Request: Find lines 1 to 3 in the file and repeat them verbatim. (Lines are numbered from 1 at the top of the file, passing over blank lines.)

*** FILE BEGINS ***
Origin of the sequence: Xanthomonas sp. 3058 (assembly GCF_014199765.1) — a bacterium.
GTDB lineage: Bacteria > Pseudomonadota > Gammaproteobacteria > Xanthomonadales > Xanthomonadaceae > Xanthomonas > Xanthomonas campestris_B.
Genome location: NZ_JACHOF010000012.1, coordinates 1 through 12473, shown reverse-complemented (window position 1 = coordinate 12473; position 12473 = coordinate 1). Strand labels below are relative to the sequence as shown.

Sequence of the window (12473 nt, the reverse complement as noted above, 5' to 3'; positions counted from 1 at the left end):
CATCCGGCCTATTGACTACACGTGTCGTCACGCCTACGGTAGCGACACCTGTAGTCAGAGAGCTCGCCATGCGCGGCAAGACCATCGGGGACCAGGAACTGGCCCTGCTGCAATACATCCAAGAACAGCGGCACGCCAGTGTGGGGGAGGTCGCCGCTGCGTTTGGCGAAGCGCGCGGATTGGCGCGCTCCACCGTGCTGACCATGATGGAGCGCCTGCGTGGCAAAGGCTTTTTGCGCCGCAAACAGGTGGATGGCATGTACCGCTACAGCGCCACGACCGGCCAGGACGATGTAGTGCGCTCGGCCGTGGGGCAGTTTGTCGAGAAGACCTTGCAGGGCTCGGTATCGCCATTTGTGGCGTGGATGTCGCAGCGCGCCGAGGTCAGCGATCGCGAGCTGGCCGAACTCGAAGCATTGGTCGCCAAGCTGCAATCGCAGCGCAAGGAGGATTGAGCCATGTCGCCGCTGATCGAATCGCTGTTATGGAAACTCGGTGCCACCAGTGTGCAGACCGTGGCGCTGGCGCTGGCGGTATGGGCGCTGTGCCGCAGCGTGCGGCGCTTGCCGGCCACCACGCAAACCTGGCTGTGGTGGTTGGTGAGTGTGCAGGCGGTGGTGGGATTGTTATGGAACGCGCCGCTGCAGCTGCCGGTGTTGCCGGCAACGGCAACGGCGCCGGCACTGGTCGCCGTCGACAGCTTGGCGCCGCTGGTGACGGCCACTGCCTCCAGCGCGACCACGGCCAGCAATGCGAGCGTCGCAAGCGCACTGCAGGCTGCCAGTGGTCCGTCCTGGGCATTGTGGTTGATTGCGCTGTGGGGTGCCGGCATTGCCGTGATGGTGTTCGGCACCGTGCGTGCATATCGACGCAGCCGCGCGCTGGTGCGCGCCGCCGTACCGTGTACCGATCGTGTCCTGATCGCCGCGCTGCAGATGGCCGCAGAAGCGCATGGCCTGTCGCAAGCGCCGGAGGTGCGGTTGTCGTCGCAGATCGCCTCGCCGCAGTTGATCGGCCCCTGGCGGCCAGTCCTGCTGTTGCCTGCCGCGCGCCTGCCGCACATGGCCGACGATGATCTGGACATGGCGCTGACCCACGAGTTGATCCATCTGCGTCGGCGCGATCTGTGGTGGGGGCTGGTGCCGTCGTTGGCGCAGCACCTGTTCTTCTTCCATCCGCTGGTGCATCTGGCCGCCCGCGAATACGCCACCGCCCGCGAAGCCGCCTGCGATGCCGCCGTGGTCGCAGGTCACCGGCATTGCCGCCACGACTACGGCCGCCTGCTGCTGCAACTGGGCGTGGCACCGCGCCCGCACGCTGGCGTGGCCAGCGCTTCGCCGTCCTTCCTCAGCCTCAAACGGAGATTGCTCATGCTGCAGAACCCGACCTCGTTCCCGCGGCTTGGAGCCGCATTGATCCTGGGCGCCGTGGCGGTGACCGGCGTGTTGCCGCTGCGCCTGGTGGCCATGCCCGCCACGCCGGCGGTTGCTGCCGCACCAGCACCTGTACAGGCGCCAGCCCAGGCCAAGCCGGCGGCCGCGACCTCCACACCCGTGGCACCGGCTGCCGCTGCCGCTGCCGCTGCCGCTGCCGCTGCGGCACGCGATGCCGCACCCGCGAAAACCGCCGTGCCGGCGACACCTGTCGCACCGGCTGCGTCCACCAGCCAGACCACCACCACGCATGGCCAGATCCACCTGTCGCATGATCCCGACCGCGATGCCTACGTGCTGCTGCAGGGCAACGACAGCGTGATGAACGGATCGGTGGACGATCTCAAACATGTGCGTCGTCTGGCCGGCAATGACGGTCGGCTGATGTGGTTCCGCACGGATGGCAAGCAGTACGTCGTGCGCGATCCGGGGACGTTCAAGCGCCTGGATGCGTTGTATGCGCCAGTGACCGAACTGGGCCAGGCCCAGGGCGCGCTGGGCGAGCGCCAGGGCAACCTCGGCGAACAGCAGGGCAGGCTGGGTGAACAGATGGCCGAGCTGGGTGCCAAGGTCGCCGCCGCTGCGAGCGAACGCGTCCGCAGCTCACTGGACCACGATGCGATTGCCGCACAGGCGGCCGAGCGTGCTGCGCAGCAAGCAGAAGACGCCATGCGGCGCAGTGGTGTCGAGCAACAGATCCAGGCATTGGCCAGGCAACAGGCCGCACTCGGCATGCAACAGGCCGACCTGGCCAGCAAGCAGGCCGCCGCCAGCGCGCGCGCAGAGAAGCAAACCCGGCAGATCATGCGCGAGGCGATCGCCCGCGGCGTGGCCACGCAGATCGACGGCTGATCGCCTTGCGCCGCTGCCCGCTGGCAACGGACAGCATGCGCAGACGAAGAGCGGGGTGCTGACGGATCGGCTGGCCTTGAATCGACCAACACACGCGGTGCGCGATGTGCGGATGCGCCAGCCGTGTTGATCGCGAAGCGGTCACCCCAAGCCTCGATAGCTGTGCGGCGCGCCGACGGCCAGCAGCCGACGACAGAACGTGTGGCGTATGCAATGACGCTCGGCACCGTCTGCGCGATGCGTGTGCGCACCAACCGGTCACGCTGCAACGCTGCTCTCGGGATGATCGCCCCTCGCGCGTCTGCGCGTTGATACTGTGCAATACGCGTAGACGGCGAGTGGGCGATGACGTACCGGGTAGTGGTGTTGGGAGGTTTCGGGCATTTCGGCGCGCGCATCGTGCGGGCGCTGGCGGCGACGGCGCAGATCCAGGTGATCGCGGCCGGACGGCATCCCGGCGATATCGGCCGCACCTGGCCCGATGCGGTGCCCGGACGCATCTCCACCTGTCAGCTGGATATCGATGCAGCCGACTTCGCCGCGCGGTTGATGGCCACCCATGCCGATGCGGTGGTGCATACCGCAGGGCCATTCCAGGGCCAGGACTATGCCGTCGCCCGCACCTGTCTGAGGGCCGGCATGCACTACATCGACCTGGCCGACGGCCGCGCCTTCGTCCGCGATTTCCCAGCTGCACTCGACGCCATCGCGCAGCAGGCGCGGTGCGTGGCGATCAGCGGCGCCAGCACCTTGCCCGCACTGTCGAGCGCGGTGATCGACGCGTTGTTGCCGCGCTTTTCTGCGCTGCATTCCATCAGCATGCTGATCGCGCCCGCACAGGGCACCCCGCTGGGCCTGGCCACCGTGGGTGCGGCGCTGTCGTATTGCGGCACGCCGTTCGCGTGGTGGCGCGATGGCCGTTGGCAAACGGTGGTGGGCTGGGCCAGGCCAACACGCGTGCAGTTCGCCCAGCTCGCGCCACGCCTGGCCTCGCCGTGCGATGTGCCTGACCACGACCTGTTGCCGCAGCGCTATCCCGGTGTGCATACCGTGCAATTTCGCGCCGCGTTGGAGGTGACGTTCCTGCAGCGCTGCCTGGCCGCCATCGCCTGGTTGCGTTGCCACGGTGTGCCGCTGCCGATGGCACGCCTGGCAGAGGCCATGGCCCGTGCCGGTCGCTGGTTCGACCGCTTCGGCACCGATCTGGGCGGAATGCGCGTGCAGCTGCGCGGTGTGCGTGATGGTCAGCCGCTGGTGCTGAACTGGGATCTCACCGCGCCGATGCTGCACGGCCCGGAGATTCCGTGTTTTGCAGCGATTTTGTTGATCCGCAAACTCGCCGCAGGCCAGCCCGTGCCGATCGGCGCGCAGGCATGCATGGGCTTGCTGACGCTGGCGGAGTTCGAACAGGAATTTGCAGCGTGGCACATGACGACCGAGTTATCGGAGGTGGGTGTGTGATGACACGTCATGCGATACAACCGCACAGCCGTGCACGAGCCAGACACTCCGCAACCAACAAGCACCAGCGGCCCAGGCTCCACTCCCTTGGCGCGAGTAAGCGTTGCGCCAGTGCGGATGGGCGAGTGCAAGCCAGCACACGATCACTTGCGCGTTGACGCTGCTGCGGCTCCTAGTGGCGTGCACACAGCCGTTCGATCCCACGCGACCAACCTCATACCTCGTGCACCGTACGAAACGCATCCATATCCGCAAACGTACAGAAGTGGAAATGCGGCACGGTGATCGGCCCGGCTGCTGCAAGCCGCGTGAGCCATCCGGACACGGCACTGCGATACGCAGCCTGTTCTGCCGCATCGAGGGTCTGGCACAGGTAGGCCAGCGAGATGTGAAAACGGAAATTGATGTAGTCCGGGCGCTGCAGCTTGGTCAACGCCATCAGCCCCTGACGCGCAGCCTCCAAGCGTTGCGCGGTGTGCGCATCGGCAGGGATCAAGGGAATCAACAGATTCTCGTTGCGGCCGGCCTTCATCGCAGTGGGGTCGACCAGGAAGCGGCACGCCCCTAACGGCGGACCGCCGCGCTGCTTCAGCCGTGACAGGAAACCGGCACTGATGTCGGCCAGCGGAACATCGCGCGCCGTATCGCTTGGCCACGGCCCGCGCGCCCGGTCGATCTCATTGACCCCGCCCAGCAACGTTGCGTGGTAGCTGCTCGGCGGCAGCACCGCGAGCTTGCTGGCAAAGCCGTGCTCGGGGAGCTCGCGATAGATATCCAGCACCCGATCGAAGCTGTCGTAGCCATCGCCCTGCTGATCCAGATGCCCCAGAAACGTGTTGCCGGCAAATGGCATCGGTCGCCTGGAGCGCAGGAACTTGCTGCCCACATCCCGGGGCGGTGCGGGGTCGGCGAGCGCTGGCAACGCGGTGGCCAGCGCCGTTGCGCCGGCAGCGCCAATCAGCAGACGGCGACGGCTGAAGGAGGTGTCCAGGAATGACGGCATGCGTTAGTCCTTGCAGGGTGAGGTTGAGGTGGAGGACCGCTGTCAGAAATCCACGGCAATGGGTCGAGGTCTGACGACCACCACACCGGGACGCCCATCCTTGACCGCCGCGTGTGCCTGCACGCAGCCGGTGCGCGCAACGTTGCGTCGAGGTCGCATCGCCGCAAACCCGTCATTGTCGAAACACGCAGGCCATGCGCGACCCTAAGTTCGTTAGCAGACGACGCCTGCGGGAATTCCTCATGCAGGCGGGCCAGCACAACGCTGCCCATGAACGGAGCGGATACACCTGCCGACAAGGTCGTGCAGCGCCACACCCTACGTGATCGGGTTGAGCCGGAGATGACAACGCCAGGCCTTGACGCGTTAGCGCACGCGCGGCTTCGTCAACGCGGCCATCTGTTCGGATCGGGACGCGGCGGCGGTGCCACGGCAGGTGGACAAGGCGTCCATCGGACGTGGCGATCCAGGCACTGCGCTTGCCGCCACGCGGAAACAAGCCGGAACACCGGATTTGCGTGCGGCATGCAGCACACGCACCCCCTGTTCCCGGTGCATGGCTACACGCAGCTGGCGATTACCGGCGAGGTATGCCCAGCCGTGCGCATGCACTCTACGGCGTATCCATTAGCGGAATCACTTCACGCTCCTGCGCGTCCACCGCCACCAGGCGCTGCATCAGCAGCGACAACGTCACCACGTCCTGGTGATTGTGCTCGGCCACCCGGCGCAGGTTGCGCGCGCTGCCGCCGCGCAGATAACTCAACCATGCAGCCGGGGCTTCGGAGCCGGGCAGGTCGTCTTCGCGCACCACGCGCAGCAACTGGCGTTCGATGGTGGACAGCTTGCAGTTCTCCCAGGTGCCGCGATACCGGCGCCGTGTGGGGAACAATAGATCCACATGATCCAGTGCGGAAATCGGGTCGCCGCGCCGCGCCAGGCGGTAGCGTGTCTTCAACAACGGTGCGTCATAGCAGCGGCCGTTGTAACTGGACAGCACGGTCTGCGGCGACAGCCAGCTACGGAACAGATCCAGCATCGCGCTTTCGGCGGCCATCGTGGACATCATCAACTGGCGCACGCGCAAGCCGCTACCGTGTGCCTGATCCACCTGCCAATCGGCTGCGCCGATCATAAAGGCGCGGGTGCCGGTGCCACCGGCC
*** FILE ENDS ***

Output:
Origin of the sequence: Xanthomonas sp. 3058 (assembly GCF_014199765.1) — a bacterium.
GTDB lineage: Bacteria > Pseudomonadota > Gammaproteobacteria > Xanthomonadales > Xanthomonadaceae > Xanthomonas > Xanthomonas campestris_B.
Genome location: NZ_JACHOF010000012.1, coordinates 1 through 12473, shown reverse-complemented (window position 1 = coordinate 12473; position 12473 = coordinate 1). Strand labels below are relative to the sequence as shown.